In another showcase of UK bioscience success, adapted from our Celebrate report which was launched in June, today’s blog tells the story of Lemtrada and its role in the treatment of Multiple Sclerosis (MS).

Lemtrada (alemtuzumab), previously known as CAMPATH, is a humanised monoclonal antibody whose target is CD52, a protein found on mature lymphocytes (a type of immune system cell). It was originally developed for use with bone marrow and solid organ transplantation and in leukaemia and is still used, under the CAMPATH name, for these conditions. However, it has a new role under the name Lemtrada, as a treatment for multiple sclerosis (MS), which was approved in May 2014 by the National Institute for Health and Care Excellence (NICE). Clinical trials, published in The Lancet in 2012, revealed that Lemtrada is making a real impact in the treatment of this difficult and disabling condition.

Celebrate_coverThese publications, and ongoing research, are the culmination of many years of effort by scientists in the UK and elsewhere. Indeed, according to the co-discoverer of the CAMPATH family of antibodies, Geoff Hale, over 2,000 people (from researchers and clinicians to patent lawyers) have been involved in the development of this important treatment. He also acknowledges the invaluable contribution of the patients who took part in early clinical trials of what was, at the time, a very experimental drug.

From the lab to the clinic

The origins of CAMPATH-1 lay in the need for a treatment for graft-versus-host disease (GvHD), a complication of bone marrow transplantation. In 1979, Herman Waldman and Geoff Hale at the Department of Pathology at Cambridge University, funded by the MRC, isolated monoclonal antibodies from rats, which could eliminate donor T lymphocyte (“T”) cells from bone marrow prior to transplantation. It is the attack of these donor T cells on the recipient that causes GvHD. One of these antibodies, CAMPATH-1M, gave virtually complete elimination of the T cells and was selected for further development. The Cambridge lab then came up with another antibody, called CAMPATH-1G, which gave good results in two leukaemia patients and pointed the way to a new direction in this research – the need for a humanised version of the CAMPATH antibody.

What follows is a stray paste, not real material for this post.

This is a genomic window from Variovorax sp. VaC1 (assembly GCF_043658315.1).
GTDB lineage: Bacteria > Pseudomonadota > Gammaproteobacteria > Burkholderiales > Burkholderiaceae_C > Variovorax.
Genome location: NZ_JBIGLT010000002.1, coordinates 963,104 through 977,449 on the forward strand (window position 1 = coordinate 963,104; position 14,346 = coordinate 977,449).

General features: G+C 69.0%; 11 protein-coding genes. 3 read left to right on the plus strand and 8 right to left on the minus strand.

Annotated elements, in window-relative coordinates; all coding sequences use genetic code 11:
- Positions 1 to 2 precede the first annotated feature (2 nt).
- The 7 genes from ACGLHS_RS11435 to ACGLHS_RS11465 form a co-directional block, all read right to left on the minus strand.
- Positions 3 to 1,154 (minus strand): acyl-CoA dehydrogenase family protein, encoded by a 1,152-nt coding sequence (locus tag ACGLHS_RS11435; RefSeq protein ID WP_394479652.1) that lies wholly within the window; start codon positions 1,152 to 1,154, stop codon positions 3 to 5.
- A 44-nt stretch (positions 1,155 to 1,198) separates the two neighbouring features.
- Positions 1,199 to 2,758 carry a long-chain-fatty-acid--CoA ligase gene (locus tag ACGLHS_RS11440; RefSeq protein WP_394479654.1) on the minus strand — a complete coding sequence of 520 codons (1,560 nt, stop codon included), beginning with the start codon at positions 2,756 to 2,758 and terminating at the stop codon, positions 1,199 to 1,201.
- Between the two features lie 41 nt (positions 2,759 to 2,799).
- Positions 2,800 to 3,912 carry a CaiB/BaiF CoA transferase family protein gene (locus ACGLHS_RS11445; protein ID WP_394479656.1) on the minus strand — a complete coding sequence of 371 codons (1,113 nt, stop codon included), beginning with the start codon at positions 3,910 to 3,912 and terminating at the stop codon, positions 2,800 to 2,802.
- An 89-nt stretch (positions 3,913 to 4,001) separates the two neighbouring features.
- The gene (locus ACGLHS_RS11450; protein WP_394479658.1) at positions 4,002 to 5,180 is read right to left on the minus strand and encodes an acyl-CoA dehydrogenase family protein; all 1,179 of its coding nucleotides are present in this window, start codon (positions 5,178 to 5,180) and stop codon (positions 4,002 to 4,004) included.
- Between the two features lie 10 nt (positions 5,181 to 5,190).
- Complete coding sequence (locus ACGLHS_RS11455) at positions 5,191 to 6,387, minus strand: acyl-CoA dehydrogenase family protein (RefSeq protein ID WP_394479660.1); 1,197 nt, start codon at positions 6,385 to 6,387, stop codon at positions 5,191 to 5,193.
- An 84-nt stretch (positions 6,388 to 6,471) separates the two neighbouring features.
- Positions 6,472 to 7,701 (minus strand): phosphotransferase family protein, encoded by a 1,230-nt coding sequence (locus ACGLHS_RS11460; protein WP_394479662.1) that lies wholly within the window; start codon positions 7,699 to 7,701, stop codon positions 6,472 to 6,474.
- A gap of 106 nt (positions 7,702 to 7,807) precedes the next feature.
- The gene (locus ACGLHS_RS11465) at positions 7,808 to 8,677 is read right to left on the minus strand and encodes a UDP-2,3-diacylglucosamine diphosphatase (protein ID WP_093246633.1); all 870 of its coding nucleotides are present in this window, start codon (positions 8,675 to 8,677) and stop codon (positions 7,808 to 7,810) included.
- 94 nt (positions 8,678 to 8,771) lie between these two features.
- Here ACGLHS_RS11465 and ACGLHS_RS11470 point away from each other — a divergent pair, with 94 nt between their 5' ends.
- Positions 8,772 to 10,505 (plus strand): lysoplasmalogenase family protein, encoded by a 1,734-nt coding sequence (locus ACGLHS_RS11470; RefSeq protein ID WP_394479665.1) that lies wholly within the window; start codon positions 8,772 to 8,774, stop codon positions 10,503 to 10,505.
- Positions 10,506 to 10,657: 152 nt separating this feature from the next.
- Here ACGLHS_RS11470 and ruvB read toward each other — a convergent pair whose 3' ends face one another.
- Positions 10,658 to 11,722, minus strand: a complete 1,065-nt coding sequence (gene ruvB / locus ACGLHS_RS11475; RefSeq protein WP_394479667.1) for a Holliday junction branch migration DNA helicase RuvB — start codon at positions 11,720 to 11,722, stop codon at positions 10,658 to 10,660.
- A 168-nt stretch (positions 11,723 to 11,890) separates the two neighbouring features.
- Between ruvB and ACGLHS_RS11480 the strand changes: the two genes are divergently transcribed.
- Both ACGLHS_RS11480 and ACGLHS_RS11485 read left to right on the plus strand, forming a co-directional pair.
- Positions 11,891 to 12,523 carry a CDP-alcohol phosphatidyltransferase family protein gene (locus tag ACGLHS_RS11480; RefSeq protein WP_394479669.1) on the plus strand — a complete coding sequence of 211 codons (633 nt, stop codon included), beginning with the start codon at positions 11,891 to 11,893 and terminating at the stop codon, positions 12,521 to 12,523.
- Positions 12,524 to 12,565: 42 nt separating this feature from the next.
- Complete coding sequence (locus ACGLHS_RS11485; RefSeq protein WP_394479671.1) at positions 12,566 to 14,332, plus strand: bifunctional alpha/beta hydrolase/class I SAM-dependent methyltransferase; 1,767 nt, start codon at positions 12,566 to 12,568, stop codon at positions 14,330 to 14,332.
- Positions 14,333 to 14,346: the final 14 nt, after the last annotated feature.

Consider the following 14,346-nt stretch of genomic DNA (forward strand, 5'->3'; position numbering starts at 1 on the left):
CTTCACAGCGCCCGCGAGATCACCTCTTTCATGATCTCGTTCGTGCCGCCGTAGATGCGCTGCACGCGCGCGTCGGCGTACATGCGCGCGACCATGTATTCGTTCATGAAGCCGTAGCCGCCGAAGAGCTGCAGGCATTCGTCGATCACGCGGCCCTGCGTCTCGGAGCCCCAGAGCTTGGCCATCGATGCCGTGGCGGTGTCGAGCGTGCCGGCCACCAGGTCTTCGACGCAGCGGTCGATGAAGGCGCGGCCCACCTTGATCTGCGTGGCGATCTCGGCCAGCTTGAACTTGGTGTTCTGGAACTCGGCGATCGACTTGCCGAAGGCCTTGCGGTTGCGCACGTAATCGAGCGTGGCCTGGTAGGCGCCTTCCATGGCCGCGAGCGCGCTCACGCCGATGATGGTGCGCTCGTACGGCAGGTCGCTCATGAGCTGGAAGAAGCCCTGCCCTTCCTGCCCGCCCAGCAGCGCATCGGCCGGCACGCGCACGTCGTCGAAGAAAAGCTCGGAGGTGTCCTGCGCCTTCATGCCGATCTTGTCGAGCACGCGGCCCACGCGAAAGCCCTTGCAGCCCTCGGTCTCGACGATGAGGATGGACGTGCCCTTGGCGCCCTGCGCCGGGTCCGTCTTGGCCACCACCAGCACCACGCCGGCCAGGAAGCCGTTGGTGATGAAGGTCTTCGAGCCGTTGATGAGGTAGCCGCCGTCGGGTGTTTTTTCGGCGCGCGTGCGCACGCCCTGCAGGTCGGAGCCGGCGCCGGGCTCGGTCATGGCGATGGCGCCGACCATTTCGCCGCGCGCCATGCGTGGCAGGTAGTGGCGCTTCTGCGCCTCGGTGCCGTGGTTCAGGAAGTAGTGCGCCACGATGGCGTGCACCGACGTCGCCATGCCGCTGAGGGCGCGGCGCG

As it happened, Michael Neuberger and Greg Winter at the MRC Laboratory of Molecular Biology (just over the road from the pathology labs in Cambridge) were working on producing fully humanised monoclonal antibodies as an important step up from the rat or mouse versions. The two teams worked together to develop humanised CAMPATH (CAMPATH-1H). In 1990, the Therapeutic Antibody Centre (TAC) was set up to take care of large scale production of the CAMPATH antibody.

Shortly after the TAC opened, Waldman and Hale were approached about a young woman with a rare autoimmune disease, with a view to trying CAMPATH-1H, as no other treatment had worked for her. After just a short course of the antibody, the patient responded with complete remission. This was the start of the development of CAMPATH-1H for other autoimmune diseases, including rheumatoid arthritis and, later, multiple sclerosis.Lemtrada commercial development

Lemtrada in Multiple Sclerosis

In 1991, Alastair Compston’s group at the Department of Neurology in Cambridge was contacted about CAMPATH-1H by a middle-aged patient with MS. She went, within a few months, from being confined to a wheelchair to being able to ski. Magnetic resonance imaging (MRI) scans showed a reduction in the inflammation that is one of the hallmarks of MS. The researchers began a pilot trial and, by 1998, 29 patients had been treated with CAMPATH-1H.

A coloured MRI scan of the brain of a patient suffering from MS. The black/orange lesions highlight the destruction of the myelin sheaths around the axon nerve fibres of the brain and spinal cord which cause MS. Lemtrada has been shown to slow down this damage to the brain tissue.

A coloured MRI scan of the brain of a patient suffering from MS. The black/orange lesions highlight the destruction of the myelin sheaths around the axon nerve fibres of the brain and spinal cord which cause MS. Lemtrada has been shown to slow down this damage to the brain tissue.

Further research followed, culminating in two Phase III trials and in 2014 NICE recommended Lemtrada as treatment for relapsing-remitting MS. The antibody is given by infusion once a year, for five days in the first year and three days in the second. For the patient, this compares favourably with other treatments, which involve oral tablets or weekly injections. Recently, Genzyme announced magnetic resonance imaging data that show that Lemtrada is associated with a slowing of brain atrophy (loss of neurons and connections) in MS.

30 years on from its beginnings in the lab, Lemtrada’s benefits for patients continue to grow.

Like to find out more? The full version of the Lemtrada story, along with five other case studies, can be found in our report, “Celebrating UK bioscience: unravelling the stories behind UK bioscience success”.